In the late 80s and early 90s, systems contained multiple complex devices. Processors were separate chips that had to be integrated at the board level. Models for these complex devices were hard to come by and emulation was not an option at that time for most companies. A technique emerged whereby the real chip could be integrated into a board and connected into the simulation process. It was argued that since the real chip was being used, it would by definition have no bugs in it, compared to those who were producing behavioral models.
The devices worked by replaying stimulus that was collected during the simulation. For example, after the device was reset, the simulator would send the first set of stimulus to the chip. It would be driven into the chip and the outputs for the next cycle captured and fed back to the simulator. That initial stimulus would be stored in a memory. When the second stimulus that corresponded to the next clock cycle was sent to the hardware modeler, it would add it to the buffer, reset the chip and replay all of the vectors collected so far. On the last cycle, it would capture the new response and send this to the simulator.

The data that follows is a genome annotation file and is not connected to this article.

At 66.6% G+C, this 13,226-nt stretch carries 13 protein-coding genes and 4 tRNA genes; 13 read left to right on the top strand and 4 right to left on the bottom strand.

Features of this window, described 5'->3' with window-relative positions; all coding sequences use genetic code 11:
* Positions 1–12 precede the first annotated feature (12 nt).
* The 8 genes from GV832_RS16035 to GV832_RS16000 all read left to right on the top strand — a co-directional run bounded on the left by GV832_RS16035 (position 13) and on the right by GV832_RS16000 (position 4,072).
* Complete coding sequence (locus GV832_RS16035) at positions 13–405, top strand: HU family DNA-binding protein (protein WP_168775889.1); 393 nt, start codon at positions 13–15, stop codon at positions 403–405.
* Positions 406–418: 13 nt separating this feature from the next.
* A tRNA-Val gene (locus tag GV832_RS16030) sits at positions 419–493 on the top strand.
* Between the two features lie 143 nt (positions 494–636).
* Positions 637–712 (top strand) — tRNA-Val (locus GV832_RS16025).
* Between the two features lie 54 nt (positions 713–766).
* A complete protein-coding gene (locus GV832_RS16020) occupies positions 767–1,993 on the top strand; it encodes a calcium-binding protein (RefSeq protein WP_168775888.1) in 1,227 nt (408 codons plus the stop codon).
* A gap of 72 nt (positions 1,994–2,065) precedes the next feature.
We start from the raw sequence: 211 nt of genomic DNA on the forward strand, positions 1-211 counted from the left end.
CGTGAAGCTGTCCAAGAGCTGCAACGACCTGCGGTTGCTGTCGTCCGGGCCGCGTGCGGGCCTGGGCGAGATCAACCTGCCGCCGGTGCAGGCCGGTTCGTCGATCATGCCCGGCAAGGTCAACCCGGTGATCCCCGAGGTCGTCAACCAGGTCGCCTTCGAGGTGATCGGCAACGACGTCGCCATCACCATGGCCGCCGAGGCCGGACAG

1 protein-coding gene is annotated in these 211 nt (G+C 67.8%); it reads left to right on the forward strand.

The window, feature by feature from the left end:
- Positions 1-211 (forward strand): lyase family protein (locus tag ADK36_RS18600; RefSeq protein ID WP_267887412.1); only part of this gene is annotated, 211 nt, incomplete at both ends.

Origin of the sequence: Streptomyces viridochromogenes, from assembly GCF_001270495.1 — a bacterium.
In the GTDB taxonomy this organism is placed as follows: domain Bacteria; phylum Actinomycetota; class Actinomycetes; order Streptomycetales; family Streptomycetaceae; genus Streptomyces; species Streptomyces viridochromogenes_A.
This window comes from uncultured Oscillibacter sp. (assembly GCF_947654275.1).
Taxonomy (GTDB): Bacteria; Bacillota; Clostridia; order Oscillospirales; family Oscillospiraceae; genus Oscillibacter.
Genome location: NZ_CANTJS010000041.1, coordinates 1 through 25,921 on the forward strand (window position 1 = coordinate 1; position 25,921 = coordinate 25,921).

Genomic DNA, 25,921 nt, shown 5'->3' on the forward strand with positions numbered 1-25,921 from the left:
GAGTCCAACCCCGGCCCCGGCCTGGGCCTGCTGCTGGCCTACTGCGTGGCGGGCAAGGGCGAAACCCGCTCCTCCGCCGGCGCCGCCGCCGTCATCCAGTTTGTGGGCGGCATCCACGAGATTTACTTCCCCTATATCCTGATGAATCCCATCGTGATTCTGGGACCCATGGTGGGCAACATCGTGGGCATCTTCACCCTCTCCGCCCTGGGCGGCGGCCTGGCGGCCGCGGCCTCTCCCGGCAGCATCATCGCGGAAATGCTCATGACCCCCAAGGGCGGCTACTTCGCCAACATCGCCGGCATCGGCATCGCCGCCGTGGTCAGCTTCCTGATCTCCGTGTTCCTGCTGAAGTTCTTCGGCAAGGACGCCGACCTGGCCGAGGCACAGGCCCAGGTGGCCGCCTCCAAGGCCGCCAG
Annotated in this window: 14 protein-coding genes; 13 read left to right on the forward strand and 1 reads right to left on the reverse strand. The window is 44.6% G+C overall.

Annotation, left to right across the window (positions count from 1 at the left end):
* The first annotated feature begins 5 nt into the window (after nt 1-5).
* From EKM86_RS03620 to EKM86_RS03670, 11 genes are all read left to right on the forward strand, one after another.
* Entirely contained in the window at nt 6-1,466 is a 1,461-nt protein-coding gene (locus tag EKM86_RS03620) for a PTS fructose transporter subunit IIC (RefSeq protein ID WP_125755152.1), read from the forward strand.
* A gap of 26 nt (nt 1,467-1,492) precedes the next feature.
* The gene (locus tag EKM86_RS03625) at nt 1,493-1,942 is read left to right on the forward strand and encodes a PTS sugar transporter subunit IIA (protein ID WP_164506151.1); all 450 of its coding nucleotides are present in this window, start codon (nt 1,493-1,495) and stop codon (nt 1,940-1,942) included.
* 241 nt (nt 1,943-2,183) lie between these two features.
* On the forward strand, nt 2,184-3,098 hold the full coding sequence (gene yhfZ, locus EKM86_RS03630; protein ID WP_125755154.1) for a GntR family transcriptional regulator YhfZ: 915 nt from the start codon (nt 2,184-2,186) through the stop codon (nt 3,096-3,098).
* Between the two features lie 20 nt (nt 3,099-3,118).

Over time, as the size of the stimulus buffer increased, the time taken for the new vector would increase. In addition, these devices were often run at slow clock speeds so that the sampling circuitry could be built cheaply and not require the same high-speed circuitry that would be found in a tester. As such, they provided no speed-up of the simulator and for extended length simulations could actually slow the software simulator down.
Most simulation companies produced a hardware modeler, but few lasted for more than a short period of time. Logic Modeling (later Synopsys) became the independent maker of choice for these.
Today, no systems like this exist, replaced by emulators and rapid prototyping systems.